One of the UK's largest growers of trees, Crowders Nursuries, is to sue the Government over its slow response to the killer ash dieback disease which looks set to cause the destruction of huge numbers of ash trees around the UK.
The company, based in Horncastle, Lincolnshire, has already destroyed some 50,000 of its ash trees after it was hit by dieback.
The company claims that it warned the Government three months ago that its trees had been affected and wanted advice on what it should do.
Ash dieback is a fungal disease caused by fungus chalara fraxinea. It was first reported in Poland in 1992, previously affecting countries in Central and Eastern Europe. The disease has already forced the destruction of 75% of the ash trees in Denmark and has almost completely decimated the populations in Poland and Lithuania.
The nursery claim they were served a notice by the Food and Environmental Research Agency (FERA) forbidding them from doing anything with their ash stock, including selling it, moving it or destroying it whilst the Government sought advice on how to tackle the disease.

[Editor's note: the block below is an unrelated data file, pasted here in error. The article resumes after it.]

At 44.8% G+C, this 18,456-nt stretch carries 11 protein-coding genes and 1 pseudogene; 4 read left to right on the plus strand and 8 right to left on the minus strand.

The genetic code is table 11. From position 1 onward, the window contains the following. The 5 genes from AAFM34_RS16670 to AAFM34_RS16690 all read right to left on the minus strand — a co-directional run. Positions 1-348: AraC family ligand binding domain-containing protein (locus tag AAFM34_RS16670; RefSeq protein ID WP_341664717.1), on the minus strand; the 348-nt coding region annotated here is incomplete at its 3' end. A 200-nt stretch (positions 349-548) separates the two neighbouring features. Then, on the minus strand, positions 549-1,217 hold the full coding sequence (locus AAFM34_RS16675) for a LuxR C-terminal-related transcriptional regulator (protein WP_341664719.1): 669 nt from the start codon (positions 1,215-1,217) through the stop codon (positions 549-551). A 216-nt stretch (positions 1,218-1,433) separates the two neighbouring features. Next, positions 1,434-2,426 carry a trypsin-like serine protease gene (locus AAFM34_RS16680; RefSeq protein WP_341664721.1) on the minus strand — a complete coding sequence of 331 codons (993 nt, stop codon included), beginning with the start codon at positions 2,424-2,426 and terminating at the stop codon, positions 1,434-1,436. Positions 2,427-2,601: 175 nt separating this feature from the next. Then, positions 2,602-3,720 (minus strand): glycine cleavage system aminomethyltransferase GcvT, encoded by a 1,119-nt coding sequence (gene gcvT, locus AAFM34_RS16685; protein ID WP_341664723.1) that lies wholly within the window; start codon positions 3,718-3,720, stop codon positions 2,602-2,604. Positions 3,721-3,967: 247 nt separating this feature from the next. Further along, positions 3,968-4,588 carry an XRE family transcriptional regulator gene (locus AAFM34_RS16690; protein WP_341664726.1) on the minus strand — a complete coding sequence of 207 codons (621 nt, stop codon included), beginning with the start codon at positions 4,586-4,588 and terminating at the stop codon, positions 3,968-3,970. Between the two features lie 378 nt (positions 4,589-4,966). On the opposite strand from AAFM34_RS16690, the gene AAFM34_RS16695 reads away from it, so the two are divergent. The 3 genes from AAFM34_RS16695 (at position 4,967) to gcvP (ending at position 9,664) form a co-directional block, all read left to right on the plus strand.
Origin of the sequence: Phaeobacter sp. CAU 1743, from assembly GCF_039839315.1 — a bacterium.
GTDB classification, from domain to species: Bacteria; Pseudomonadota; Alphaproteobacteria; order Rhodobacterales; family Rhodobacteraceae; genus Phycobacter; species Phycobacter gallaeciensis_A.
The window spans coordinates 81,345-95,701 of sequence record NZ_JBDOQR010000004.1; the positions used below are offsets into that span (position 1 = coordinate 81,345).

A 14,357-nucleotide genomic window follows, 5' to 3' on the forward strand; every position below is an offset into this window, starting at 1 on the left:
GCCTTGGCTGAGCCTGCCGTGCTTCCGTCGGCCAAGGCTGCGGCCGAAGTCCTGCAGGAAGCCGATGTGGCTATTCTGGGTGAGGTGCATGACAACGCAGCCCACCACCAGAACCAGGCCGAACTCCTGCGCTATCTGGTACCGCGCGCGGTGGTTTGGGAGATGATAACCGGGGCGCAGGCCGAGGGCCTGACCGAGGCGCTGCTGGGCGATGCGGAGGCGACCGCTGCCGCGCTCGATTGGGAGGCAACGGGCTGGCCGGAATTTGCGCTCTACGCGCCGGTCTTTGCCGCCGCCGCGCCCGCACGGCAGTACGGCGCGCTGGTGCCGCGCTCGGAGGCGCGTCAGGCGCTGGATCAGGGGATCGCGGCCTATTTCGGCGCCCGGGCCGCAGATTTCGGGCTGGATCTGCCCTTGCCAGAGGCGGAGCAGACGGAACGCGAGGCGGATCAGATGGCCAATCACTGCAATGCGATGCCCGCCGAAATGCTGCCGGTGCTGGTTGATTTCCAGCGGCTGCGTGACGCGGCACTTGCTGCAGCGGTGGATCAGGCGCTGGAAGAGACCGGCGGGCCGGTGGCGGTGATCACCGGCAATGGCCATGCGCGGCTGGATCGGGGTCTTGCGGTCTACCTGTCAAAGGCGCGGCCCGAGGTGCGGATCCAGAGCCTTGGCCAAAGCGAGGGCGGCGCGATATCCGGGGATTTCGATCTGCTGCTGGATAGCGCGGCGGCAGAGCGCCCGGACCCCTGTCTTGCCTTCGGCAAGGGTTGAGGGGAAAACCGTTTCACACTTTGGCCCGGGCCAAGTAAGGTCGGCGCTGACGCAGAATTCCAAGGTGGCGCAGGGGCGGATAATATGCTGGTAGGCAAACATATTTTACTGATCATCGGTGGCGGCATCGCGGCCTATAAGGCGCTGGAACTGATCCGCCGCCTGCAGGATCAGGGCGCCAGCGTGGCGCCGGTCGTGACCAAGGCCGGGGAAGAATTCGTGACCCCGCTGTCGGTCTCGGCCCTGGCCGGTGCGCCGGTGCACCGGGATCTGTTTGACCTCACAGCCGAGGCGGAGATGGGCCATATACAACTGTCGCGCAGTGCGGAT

Simon Ellis is the managing director of Crowders.
He said: "At that time we only had it on a few trees in the nursery and by the time the destruction order came in September, three months later, the disease had spread to a lot of trees on the nursery - really like wildfire."
The Government has ruled out paying compensation for the loss of any trees as a result of the disease and has banned imports of ash trees.
Meanwhile tree experts have been surveying a thousand sites where saplings have been taken from nurseries that are now known to have had the disease.
Damages sought over ash dieback (Evening Standard)